99. It has long been known by drivers not from Mass that Mass drivers are the Nation's worst. I'm only surprised that Cape Codders aren't on the list. Out there they not only aim to take you out but themselves as well. Does it start with driver's ed? Something in the water? Could the Pope please speak to them?

  100. Driving was the internet before the internet existed. Shielded in iron, drivers are anonymous and can do whatever they wish with little fear of consequence. At some point, all those aggressive, selfish, angry drivers get out of their cars and go into supermarkets, where they navigate their carts with smiles and nods, surrendering their right of way to others without a thought, and wait with great patience for those slower than them.

  101. "...where they navigate their carts with smiles and nods, surrendering their right of way to others without a thought, and wait with great patience for those slower than them." ------------------ Where do you shop? Where Jesus shops?

  102. I don’t know how he would drive, but he most likely would drive a Christler.

  103. Audible groan

  104. Wonderful -- this made my day!

  105. Thank you, Mr. Brooks, for drawing attention to this topic. I've never had a powerful highway car, mostly little sports cars over the years, but I was never afraid until recently. More like terrified. I've never seen worse driving, and where are the police when drivers are going 10-20 miles over the speed limit and recklessly changing lanes? I stay in the outside lane and drive the speed limit, and I'm passed like I'm standing still. Drivers pass me just to get off at the next exit. Once, a driver passed me by USING an exit ramp. I've been so frequently tail-gated by huge pick-ups and 16-wheelers I wondered if they were being intentionally intimidating, and I scrubbed off my liberal bumperstickers. My boyfriend is a very safe driver but he has a one hour commute to work each way. I fear for his life every day. He's scared too by what he's seen. It's like Road Warrior or Mad Max out there. And women drive as wildly irresponsible as the men! I think over-sized SUVs and pick-ups give drivers a delusion of invulnerability. And yes, I believe the recklessness and discourtesy reflects a breakdown of society. Jesus would weep.

  106. Respectfully, you need to learn to drive the speed of traffic, or get off the road. You sound like a danger to others, driving so slowly that others are forced to pass. Go when there is no traffic, or pick it up. And for heaven's sakes, don't drive in the "outside" lane: the left lane is for passing, the right lane is for righteous saints who are doing the speed limit. Can you plan your travels to include times of no to little traffic? Sometimes, when you go too slow (and usually it is people talking/texting on their phones who slow down to undertake those activities), you are the danger to other vehicles.. I too wish more vehicles would drive more slowly and safely, but when they do not, and you don't adapt to the speed of traffic around you, it really is you who is endangering others. God bless.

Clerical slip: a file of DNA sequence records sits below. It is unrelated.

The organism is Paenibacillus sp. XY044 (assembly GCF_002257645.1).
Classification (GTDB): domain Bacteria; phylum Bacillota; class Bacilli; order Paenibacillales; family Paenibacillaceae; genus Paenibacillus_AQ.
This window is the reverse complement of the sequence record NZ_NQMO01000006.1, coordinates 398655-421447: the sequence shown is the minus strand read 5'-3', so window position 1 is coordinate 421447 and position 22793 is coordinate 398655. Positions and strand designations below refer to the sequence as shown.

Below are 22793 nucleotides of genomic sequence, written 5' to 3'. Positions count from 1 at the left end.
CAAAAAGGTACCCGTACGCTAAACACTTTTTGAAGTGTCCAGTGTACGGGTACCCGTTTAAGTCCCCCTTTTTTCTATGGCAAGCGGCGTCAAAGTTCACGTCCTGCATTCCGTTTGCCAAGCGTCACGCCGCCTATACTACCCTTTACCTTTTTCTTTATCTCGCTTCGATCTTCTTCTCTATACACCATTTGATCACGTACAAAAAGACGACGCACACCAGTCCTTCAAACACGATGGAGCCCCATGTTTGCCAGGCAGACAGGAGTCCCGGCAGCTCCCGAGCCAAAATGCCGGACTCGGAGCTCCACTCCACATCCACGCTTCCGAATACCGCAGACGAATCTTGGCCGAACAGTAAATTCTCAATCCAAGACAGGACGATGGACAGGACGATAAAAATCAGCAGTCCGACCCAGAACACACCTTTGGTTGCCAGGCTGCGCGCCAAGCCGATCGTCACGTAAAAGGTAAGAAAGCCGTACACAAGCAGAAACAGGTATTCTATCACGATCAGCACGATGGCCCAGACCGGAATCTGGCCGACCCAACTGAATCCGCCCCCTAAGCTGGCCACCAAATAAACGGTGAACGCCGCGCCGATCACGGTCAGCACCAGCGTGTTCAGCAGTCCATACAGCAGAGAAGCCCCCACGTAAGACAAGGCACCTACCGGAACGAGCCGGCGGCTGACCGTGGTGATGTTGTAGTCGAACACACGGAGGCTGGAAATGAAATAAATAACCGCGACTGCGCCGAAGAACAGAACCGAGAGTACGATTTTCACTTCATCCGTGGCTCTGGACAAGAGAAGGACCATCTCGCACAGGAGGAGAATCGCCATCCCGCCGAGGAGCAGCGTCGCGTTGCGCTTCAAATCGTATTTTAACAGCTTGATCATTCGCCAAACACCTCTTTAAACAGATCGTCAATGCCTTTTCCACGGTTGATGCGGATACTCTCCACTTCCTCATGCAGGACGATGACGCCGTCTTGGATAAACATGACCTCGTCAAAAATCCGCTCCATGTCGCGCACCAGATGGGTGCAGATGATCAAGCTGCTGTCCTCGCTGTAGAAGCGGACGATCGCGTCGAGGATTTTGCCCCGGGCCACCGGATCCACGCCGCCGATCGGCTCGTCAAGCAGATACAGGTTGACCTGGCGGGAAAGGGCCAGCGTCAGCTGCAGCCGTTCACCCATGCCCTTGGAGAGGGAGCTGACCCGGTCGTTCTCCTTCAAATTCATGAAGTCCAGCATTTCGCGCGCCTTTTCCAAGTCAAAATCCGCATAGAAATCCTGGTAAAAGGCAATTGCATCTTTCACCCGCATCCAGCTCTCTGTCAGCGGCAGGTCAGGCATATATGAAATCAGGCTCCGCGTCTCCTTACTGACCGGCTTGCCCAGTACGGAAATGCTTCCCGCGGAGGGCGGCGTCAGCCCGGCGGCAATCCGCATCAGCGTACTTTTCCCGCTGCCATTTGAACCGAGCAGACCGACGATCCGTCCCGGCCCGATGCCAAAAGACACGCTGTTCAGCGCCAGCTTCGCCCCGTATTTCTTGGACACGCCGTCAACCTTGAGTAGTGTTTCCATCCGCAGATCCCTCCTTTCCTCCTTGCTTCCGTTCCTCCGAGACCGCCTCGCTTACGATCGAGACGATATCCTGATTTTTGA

107. gw, inspired by David Brooks and the commentators, I have just sent this to my favorite driver, and it is for All of Us:;controls=0&...

  108. Sorry but "Driving the speed limit" is not safe when everyone else is averaging +10 over. You need to keep up with the "flow" of traffic, in other words, speed. Instead you are turning yourself and your car into a rolling obstacle other drivers must go around. You are the "letter of the law abiding" driver that makes the aggressive ones "act out," pass on the right, swerve, and endanger the rest of us. Seriously. You need to obey the SPIRIT of the traffic law, which is safety, and not the letter, which is 55 or 65 or whatever. Thanks.

  109. About 15 years ago I drove from Szczecin to Gdansk. Much of the trip was on a three-lane highway - one lane each way and a center lane for passing from either direction. While it may sound frightening it was a positive experience; the Polish drivers were amazingly courteous in using and allowing others to use that center lane. It was a real test of David Brooks' hypothesis.

  110. I'm sure things have changed. The 3-lane highways that forced courtesy are very likely gone. And the proportion of first time drivers has, no doubt, increased.